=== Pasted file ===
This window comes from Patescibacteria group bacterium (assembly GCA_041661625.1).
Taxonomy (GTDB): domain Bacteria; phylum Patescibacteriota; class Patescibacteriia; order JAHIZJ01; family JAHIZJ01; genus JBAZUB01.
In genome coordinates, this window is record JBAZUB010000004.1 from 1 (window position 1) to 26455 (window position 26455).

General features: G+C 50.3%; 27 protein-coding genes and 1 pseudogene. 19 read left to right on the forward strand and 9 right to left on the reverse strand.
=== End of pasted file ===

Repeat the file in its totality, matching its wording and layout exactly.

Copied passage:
This window comes from Patescibacteria group bacterium (assembly GCA_041661625.1).
Taxonomy (GTDB): domain Bacteria; phylum Patescibacteriota; class Patescibacteriia; order JAHIZJ01; family JAHIZJ01; genus JBAZUB01.
In genome coordinates, this window is record JBAZUB010000004.1 from 1 (window position 1) to 26455 (window position 26455).

General features: G+C 50.3%; 27 protein-coding genes and 1 pseudogene. 19 read left to right on the forward strand and 9 right to left on the reverse strand.